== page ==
SENCER E-Newsletter, December 2005, Volume 5, Issue 4
Mercer Education and Science Majors Connect During National Chemistry Week
Laura Blinderman and Helen Tanzini, Mercer County Community College, New Jersey
A group of 8 faculty from Mercer County Community College attended the 2005 SENCER Institute. The inclusion of the Education department chair in our group of math, technology, and science faculty led to a number of brainstorming sessions on strengthening interdisciplinary connections. The beautiful weather and stimulating intellectual environment combined to open our minds to new ideas and collaborations. One idea was put into action during National Chemistry Week (October 16 – 22). Mercer County Community College education, chemistry, and biology majors teamed up to bring interactive chemistry experiments to elementary schools in Mercer County. Our students led a series of 45
minute events with faculty present for support. Mercer students engaged children in grades 2- 5 in combining polyacrylate and water to make artificial snow, the science behind long chain molecules affectionately called "bouncy balls" (cornstarch, glue and borax), examining the ability of crushed Tums antacid and vinegar to inflate a balloon, and making glitter slime from polyvinyl alcohol. Over 750 children in 5 schools were guided by 32 Mercer students and faculty.
Making artificial snow is not the type of unsolved public issue that SENCER activities usually address. For a 3rd grader, the "aha" moment of realizing that the snow in movies is not real snow, but something produced by chemistry opens a new way of thinking about science and the power of chemistry to address problems. The young children who participated in the event were stimulated to think about chemistry. We know this from the questions they asked which included:
Can the inflated balloon make the flask underneath float?
Could enough vinegar and Tums make a human float?
Can the snow be blown around by a fan to create a snowstorm?
Can you come back every day with a new experiment?
The Mercer students handed out age-appropriate chemistry newsletters and complementary moles and quickly realized something important about teaching; that to describe how the furry animal is a symbol of amount of a substance containing the same number of chemical units as there are atoms in 12 grams of carbon-12 (6.023 X 1023) is beyond the limitations of a 45 minute interactive presentation in an elementary school!
Aspects of SENCER addressed by Chemistry Week activities include; promoting civic engagement in our students, allowing students to apply course work to real world situations, developing interconnectedness between the classroom and the local community, and connecting education and science majors in a joint project.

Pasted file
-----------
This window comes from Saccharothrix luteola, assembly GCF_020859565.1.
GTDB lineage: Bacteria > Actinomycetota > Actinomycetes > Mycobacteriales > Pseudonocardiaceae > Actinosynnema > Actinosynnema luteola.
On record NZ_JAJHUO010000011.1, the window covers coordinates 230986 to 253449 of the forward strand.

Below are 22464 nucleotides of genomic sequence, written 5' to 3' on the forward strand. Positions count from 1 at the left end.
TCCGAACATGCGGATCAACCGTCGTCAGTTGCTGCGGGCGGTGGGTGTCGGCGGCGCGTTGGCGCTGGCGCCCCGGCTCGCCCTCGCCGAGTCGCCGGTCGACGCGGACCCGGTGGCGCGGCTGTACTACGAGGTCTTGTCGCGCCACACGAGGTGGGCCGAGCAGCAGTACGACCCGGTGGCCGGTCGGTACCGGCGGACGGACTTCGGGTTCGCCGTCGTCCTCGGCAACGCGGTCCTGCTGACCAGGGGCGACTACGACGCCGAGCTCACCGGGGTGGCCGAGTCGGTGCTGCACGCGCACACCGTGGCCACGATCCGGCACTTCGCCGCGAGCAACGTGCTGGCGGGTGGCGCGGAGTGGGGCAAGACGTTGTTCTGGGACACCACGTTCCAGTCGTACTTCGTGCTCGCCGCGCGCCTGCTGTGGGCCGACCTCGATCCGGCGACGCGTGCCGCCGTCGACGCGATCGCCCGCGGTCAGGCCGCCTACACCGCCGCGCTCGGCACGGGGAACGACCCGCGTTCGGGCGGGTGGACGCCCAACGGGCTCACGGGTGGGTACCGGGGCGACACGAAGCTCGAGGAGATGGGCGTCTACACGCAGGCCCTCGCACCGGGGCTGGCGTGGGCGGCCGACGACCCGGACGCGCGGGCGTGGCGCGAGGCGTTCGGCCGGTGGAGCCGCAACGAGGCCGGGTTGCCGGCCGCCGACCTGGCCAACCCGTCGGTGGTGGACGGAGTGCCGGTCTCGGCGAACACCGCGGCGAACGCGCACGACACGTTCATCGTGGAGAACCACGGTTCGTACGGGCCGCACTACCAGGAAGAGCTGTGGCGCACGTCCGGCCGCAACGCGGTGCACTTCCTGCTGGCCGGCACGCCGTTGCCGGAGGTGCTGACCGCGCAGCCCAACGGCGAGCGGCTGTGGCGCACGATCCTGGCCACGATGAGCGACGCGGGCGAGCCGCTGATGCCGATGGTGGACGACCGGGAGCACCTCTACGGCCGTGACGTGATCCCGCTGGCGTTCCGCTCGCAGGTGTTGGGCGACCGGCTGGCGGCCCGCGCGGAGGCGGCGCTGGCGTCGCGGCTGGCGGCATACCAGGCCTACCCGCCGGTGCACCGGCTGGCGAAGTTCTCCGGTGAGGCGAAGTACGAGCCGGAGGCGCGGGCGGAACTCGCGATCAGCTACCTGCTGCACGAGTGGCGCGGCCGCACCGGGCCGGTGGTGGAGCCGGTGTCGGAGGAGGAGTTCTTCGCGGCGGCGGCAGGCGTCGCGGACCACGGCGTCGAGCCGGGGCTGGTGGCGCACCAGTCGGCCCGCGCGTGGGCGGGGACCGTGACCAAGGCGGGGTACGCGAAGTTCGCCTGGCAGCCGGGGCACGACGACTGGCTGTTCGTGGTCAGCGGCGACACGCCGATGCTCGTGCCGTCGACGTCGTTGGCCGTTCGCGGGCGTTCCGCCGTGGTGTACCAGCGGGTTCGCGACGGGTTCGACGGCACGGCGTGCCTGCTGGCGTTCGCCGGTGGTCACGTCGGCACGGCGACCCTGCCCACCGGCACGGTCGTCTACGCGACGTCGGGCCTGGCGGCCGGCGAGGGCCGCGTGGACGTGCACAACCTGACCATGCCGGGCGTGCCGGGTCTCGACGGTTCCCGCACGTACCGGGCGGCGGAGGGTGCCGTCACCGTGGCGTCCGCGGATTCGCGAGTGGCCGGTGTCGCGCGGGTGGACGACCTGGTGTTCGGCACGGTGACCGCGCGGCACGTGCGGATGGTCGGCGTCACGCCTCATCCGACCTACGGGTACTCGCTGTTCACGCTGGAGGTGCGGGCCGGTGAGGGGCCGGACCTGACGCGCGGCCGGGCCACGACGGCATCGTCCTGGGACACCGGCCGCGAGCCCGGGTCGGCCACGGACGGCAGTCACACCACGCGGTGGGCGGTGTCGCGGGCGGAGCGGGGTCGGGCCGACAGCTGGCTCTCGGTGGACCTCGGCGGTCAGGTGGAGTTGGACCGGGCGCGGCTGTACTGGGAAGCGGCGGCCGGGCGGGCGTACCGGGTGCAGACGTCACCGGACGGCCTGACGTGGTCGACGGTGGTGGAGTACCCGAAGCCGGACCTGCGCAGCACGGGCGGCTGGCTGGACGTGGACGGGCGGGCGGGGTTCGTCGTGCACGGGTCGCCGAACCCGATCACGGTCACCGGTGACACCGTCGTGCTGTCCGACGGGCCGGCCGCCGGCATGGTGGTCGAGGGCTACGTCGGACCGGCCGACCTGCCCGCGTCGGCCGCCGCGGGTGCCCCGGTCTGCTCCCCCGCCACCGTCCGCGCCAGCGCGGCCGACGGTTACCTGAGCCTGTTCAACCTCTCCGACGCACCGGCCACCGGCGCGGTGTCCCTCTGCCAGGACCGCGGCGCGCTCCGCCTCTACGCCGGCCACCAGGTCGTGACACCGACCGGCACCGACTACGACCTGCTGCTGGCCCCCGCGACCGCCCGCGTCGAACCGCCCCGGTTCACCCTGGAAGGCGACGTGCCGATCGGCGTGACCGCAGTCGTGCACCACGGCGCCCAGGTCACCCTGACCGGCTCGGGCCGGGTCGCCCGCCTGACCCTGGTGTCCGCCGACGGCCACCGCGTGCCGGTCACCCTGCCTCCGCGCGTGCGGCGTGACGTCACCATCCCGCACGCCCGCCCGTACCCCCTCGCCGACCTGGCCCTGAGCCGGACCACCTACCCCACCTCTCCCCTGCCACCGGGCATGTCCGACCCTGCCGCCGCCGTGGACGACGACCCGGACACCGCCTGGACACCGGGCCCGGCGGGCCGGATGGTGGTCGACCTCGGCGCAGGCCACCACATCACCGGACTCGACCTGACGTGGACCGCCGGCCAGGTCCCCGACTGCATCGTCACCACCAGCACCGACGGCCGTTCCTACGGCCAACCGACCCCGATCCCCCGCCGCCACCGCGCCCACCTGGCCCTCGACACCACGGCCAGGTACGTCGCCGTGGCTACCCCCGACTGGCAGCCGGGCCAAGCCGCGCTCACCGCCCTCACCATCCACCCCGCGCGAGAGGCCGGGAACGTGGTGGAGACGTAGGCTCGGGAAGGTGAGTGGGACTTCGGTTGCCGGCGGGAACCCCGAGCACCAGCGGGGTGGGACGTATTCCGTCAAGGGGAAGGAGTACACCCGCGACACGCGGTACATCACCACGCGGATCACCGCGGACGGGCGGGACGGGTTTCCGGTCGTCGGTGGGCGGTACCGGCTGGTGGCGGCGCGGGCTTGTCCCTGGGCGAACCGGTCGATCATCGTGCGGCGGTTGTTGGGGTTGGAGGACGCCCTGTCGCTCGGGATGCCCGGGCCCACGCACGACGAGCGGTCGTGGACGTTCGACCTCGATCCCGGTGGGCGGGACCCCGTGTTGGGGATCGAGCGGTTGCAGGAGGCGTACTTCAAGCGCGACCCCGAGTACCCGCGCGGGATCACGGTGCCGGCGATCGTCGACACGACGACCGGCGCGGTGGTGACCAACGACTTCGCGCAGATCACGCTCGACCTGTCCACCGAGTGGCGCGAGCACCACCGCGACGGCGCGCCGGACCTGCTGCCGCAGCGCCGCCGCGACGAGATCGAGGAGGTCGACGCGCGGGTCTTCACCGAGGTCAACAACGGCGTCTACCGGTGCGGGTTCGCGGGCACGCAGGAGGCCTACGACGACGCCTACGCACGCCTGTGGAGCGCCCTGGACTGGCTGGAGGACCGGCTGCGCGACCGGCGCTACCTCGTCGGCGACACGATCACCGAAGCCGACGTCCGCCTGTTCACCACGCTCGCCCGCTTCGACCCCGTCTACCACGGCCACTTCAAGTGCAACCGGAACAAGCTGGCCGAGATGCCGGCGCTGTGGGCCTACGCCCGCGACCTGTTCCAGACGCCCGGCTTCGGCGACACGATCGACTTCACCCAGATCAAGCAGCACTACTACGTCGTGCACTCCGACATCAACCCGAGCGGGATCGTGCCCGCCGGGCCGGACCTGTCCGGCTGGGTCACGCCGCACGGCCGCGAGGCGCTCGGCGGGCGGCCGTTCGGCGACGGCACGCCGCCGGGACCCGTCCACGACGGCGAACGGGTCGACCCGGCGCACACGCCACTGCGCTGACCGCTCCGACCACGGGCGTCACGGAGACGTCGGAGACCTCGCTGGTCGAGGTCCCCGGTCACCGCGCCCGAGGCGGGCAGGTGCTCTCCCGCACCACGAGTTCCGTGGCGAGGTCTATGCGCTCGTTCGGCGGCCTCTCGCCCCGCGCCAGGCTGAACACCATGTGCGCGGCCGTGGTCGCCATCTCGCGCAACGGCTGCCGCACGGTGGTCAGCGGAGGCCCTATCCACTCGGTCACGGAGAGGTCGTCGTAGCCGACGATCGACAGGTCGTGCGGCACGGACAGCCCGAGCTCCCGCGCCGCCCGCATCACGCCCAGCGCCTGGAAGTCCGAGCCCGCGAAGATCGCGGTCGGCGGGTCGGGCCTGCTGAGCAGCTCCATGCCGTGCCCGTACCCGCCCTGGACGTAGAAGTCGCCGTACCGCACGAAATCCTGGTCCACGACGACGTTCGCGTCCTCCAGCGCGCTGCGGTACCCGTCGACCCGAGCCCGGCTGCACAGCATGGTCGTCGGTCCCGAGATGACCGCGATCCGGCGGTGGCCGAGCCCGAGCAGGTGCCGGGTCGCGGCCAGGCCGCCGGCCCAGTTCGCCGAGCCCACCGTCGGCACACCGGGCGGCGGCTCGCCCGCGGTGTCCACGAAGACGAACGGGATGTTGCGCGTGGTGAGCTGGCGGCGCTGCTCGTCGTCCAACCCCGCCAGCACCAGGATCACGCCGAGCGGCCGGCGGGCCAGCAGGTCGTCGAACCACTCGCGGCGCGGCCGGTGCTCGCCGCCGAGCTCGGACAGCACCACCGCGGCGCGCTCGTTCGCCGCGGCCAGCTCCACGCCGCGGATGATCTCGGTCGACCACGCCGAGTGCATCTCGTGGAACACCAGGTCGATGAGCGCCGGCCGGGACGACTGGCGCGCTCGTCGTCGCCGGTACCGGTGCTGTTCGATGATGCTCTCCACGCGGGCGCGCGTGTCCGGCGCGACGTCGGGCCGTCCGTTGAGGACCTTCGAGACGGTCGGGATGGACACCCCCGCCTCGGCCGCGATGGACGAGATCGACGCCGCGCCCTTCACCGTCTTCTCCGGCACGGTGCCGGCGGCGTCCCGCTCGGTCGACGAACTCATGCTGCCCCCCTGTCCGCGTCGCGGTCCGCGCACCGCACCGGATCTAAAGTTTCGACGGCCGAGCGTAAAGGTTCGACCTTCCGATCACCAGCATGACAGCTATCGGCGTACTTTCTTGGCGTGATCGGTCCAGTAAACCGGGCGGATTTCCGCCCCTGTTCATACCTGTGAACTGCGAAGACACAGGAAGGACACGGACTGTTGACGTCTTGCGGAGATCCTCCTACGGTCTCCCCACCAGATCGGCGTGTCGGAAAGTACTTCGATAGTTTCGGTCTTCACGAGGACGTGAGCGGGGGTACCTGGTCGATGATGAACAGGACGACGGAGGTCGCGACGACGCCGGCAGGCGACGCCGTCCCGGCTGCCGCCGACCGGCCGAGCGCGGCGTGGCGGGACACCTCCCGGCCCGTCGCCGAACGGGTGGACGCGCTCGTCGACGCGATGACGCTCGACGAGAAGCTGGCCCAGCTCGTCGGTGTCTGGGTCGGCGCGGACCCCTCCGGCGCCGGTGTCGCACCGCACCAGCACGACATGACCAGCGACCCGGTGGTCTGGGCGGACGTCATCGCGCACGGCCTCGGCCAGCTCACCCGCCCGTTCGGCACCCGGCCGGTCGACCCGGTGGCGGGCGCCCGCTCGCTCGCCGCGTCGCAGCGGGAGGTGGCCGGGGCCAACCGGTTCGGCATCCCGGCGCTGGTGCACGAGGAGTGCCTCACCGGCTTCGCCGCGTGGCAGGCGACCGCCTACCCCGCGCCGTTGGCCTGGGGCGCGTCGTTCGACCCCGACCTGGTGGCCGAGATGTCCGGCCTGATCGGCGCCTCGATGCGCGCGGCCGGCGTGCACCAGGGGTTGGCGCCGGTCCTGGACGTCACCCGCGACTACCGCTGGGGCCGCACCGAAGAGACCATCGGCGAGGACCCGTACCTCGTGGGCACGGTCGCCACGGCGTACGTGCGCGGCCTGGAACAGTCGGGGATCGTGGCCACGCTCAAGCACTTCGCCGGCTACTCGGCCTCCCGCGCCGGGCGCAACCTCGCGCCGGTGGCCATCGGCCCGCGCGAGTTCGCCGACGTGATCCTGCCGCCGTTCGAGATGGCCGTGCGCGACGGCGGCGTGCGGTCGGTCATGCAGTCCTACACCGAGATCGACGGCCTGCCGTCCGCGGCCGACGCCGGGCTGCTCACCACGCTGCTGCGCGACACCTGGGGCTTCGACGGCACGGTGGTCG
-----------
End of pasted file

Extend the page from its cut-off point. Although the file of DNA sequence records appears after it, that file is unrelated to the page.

The integration of education majors with advanced Science majors is interesting to us, because these are two groups of students who would not normally mix in their science courses. Most education majors take the SENCER course, Biological Science Concepts, while science majors take the 4 credit comprehensive biology and chemistry courses. Scientific literacy is a prominent component of our newly revised general education policy. It is particularly important for elementary education majors to have positive science experiences because they are the science teachers in K – 6. They play a direct role in stimulating the scientists of the future and also in insuring that children who pursue non-science disciplines have positive science experiences. National Chemistry Week activities also give science majors a sneak peak at what it's like to teach. Some students find that they excel at bringing science to the lay community. It is our hope that some of our science majors will consider teaching as a profession as a result of their experiences in the classroom.
The Mercer event was spearheaded by SENCER alum Helen Tanzini (chemistry), and participated in by alumni Laura Blinderman (biology), Marianne Reynolds (education), and Bruce Chorba (Biology). National Chemistry week is sponsored by the Trenton Section of the American Chemical Society (Chemistry.org and American Chemical Society - Trenton Section )
Marianne Reynolds, Chair of the Education Department summarized the event by saying, "In the classrooms, the enthusiastic reaction of the children and my students' experience with lesson planning and teaching techniques produced a successful result. Not only were the children turned on to chemistry, but my future teachers now look forward to teaching science in their elementary classrooms, too."